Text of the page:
1. Big Apple
The Big Apple actually began as a way to refer to the horse-racing circuit of New York City. According to the Oxford English Dictionary (OED), it was used in the early 20th century to refer to 'something regarded as the most significant of its kind'. Soon, the term was being used with reference to the city itself. In 1970, the popularity of the term exploded, though, when it was part of a campaign led by Charles Gillett of the New York Convention and Visitors Bureau.
Broadway, which figures into the dreams of every high school theater buff, refers specifically to the cluster of theaters on or close to Broadway in midtown Manhattan near Times Square, but more allusively to show business at large. It's sometimes known as the 'Great White Way' due to the brilliant street illuminations and signage.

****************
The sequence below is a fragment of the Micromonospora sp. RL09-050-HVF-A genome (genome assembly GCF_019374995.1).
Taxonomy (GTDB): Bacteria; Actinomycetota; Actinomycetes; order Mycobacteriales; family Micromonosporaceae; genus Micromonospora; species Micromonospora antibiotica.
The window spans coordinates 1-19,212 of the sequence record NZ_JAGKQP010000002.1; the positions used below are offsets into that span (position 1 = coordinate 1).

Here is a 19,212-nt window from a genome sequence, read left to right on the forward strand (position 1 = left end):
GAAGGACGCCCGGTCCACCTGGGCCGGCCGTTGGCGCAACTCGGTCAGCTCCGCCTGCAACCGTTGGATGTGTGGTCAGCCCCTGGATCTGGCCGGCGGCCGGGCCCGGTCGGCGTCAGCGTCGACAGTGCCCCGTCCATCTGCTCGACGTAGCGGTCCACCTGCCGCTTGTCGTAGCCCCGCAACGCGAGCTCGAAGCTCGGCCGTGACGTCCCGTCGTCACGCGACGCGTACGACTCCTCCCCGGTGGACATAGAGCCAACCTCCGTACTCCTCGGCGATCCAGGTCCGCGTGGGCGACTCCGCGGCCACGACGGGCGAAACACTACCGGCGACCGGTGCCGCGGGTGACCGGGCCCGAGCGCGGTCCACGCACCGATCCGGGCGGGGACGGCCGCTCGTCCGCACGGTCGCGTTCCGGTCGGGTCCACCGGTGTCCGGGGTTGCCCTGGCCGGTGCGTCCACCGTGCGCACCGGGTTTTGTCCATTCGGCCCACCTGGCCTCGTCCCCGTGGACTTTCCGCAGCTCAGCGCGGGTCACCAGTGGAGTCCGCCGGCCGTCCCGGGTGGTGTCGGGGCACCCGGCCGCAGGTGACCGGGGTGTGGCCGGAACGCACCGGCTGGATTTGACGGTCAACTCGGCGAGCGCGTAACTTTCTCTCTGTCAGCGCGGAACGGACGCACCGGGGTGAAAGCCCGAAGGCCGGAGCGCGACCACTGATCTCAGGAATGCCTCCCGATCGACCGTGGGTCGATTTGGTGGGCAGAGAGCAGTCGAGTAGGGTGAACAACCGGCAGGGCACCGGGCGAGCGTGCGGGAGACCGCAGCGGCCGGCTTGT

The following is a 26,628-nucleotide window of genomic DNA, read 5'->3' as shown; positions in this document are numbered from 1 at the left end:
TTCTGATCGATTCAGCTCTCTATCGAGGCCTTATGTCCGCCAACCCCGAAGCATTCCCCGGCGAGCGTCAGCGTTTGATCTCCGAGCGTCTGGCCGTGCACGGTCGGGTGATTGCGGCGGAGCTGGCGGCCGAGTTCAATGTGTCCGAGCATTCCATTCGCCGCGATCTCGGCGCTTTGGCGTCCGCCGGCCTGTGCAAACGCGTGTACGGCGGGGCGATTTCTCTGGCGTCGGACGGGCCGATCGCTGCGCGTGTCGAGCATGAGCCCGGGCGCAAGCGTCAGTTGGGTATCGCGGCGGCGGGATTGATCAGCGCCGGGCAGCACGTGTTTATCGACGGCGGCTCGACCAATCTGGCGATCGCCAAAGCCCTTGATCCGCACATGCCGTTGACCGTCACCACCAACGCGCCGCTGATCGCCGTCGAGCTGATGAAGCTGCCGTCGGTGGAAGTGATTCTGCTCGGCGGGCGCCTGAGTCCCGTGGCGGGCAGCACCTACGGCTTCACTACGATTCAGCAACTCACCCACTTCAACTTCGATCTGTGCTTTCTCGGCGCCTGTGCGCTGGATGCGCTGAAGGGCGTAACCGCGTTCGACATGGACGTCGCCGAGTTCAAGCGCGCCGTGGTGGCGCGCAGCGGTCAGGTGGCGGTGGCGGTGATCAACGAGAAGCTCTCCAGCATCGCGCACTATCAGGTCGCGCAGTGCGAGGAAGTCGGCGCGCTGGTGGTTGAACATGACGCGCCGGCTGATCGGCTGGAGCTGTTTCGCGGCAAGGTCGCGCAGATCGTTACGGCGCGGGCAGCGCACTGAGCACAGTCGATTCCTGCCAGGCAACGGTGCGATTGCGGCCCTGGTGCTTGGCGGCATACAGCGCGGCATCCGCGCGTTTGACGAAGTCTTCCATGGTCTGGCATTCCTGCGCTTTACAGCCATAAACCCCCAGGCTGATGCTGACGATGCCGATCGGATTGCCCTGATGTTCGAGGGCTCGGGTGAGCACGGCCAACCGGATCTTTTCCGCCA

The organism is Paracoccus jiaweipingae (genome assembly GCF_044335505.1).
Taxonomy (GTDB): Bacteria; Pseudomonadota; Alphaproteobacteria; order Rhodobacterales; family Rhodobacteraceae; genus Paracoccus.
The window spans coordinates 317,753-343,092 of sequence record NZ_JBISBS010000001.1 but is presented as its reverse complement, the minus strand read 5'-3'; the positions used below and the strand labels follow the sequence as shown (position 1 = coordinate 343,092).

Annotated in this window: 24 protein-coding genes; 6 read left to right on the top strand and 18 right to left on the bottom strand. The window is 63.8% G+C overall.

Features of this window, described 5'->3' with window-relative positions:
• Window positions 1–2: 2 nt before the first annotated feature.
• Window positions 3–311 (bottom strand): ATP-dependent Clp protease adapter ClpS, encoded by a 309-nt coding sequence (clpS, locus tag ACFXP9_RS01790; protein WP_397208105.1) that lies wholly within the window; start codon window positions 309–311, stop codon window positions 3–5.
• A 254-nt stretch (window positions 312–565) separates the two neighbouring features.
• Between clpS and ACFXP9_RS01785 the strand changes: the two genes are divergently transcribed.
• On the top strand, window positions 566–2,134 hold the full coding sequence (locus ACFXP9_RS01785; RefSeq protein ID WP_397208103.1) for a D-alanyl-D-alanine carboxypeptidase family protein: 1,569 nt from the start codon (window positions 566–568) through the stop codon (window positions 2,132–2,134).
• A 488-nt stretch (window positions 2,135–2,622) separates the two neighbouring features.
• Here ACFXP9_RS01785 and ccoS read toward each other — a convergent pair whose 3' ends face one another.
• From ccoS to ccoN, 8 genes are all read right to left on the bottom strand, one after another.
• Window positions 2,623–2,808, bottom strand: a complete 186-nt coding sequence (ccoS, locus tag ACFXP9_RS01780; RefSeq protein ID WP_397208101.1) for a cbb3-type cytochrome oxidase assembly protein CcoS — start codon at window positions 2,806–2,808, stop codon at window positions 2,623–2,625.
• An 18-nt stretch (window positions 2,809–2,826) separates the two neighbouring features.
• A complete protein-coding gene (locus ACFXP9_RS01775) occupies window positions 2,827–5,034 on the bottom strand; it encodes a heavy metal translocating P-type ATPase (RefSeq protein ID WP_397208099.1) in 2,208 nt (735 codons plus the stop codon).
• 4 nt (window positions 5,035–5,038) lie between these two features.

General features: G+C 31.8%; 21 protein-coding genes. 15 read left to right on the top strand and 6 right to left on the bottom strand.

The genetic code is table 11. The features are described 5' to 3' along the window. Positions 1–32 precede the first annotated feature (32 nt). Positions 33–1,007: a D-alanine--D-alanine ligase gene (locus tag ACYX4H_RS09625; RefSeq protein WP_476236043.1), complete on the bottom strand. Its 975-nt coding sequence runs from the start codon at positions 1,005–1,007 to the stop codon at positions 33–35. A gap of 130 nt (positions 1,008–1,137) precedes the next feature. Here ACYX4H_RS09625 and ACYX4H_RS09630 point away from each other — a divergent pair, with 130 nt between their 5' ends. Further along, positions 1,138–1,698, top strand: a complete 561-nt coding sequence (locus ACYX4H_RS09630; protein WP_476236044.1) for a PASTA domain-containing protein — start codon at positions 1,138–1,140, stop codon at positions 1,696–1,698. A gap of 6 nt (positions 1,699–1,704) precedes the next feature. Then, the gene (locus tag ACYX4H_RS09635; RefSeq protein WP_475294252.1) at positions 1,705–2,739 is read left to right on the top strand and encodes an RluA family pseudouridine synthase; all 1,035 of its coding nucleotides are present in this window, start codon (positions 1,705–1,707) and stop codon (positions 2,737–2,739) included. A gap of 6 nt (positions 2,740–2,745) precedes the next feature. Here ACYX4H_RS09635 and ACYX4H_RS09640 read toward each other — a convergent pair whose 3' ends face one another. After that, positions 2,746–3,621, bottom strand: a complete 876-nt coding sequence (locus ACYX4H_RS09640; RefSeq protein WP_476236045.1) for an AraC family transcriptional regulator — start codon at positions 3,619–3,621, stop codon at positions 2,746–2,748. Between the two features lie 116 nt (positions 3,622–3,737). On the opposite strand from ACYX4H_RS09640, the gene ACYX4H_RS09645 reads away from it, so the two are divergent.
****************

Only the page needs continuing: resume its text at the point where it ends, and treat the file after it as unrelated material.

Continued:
3. Empire City (and State)
References to the empire city and the empire state – referring to New York and New York City's prominent reputations – date back to the first half of the 19th century. In recent years, the term Empire State has seen some lift thanks in part to Jay-Z, whose song with Alicia Keys, 'Empire State of Mind', was a #1 Billboard hit in 2009.
4. Murderers' Row
New York City, it turns out, has played host to both a literal and a figurative murderers' row. The first instance of murderers' row refers to the row of cells in a prison, originally in NYC's Tombs Prison, in which condemned murderers or other violent criminals are held. The figurative use of murderers' row comes from baseball slang, meaning a 'group of powerful hitters batting in succession for a particular team', notably the New York Yankees of the 1920s, which included Babe Ruth and Lou Gehrig.